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Target Stands by TuffsteelTM

smith & wesson semi-auto

Microscopic Scale

All aerodynamic forces affecting a bullet´s flight through the air result from the interaction of the bullet with the surrounding airflow. To understand this interaction, it is worth viewing the subject on a microscopic scale.

A quite simple experimental photographic technique which enables the visualization of the flow of air in the vicinity of a moving body produces a picture called a "shadowgraph".

This technique requires a short duration flash of light, which must originate from a point. As shown in the figureGo to figure, not even a photographic lens is required. The shadowgraph of the bullet, passing at very close distance in front of a film or photographic plate, visualizes the pressure differences of the flowfield particularly well.

The pictures shown in the three following figures were taken by applying this simple but effective technique.

The first photograph shows a .308 Winchester (7.62 x 51 Nato) FMJ bullet traveling at approximately 2800 ft/s (approx. 850 m/s) (see pictureGo to figure; Be patient! Depending on your connection, loading of this high-resolution grey scale picture may take some time!).

One may distinguish at least three different shock waves. The first and most intensive one emerges from the bullet's nose and is called the Mach cone. A second shock wave originates from the location of the cannelure, and the third shock wave forms behind the bullet's base. Additionally one can see highly turbulent flow behind the base, which is called the wake.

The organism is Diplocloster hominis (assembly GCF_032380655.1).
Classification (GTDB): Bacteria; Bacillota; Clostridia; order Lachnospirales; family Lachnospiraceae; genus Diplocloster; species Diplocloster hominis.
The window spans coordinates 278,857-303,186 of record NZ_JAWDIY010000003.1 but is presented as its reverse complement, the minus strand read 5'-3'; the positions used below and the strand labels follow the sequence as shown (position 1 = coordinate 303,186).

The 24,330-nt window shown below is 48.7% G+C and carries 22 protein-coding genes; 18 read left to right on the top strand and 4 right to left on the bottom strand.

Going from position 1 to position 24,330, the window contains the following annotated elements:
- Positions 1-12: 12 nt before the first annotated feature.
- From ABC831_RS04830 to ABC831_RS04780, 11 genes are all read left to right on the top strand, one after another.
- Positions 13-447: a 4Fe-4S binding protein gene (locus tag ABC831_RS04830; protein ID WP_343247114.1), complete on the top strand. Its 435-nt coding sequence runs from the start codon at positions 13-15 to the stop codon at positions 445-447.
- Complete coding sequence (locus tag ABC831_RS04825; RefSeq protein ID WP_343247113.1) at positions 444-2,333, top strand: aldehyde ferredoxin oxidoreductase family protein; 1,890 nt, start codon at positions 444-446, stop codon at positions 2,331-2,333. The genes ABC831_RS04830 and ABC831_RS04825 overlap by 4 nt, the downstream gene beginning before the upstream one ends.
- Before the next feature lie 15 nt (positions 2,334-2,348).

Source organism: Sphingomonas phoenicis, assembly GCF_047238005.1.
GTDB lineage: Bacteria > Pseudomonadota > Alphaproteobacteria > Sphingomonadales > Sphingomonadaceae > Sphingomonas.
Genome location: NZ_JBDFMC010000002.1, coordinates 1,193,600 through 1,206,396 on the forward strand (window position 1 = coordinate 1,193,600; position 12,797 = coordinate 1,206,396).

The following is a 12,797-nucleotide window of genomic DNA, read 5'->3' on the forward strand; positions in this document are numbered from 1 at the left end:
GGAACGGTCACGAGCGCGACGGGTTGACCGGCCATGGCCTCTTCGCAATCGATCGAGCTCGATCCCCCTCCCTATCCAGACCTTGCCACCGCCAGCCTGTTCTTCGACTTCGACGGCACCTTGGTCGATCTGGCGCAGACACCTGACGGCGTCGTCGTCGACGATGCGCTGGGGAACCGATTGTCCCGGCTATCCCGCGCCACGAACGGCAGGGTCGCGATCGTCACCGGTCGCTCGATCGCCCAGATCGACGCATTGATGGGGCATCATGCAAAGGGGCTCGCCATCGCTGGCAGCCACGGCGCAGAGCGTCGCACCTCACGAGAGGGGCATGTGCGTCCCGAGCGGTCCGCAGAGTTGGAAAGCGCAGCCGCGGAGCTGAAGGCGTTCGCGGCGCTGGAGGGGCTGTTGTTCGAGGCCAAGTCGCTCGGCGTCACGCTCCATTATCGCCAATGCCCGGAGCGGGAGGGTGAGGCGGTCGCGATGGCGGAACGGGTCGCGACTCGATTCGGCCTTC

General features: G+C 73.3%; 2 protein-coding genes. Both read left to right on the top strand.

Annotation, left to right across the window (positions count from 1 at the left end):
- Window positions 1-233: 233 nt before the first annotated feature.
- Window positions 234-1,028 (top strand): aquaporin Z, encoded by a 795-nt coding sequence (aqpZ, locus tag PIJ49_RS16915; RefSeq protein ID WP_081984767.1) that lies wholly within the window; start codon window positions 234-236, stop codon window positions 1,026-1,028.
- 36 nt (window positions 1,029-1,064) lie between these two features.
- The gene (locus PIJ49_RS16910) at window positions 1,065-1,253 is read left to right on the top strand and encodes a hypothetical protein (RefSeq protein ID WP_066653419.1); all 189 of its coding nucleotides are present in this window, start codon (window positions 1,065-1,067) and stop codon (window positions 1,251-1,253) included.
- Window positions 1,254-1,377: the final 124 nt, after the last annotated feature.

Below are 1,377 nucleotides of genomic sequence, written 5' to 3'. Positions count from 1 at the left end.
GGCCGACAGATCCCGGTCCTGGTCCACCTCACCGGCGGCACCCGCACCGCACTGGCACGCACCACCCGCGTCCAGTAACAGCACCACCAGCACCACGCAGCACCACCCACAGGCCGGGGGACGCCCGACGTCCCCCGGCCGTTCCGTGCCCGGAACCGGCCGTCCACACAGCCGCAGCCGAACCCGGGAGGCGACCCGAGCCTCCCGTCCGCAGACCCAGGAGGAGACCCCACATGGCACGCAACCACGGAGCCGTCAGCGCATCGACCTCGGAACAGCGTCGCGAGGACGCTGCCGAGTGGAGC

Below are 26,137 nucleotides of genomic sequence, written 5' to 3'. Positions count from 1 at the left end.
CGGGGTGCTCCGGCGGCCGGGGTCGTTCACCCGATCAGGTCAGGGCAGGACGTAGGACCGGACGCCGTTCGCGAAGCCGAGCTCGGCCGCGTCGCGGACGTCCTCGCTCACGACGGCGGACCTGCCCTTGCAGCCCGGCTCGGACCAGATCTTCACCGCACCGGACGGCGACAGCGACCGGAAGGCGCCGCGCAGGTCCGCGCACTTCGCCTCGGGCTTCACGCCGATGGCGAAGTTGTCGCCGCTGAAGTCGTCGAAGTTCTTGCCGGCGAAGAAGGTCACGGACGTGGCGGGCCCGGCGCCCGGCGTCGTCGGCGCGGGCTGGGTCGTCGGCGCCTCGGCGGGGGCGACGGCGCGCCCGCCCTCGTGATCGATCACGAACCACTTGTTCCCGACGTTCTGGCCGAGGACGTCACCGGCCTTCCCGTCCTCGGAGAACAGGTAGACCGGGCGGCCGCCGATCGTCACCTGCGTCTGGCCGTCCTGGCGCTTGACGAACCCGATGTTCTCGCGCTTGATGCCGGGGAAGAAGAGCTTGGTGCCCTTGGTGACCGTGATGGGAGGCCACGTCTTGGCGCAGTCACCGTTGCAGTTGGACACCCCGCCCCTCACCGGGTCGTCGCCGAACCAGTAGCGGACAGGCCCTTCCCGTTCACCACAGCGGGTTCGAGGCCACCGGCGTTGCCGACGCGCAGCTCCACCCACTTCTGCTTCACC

The flow type at the bullet's surface changes from a laminar boundary layer at the forward region of the bullet, which is characterized by parallel stream lines, into a turbulent flow showing vortexes, beginning at the cannelure.

For a 9 mm Luger FMJ pistol bullet, moving slightly faster than the speed of sound (see pictureGo to figure Be patient! Depending on your connection, loading of this high-resolution grey scale picture may take some time!) one finds the following significant differences: the Mach cone is still present but no longer attached to the bullet' s tip, and the opening angle of this cone has increased. The wake is still visible, but the boundary layer appears to be laminar from the tip to the base, all along the bullet' s surface.

Finally, for a cal. .32 ACP pistol bullet, moving at a speed considerably below the speed of sound (see pictureGo to figure Be patient! Depending on your connection loading of this high-resolution grey scale picture may take some time!), all shock waves are absent, and what remains is the turbulences behind the bullet's base.

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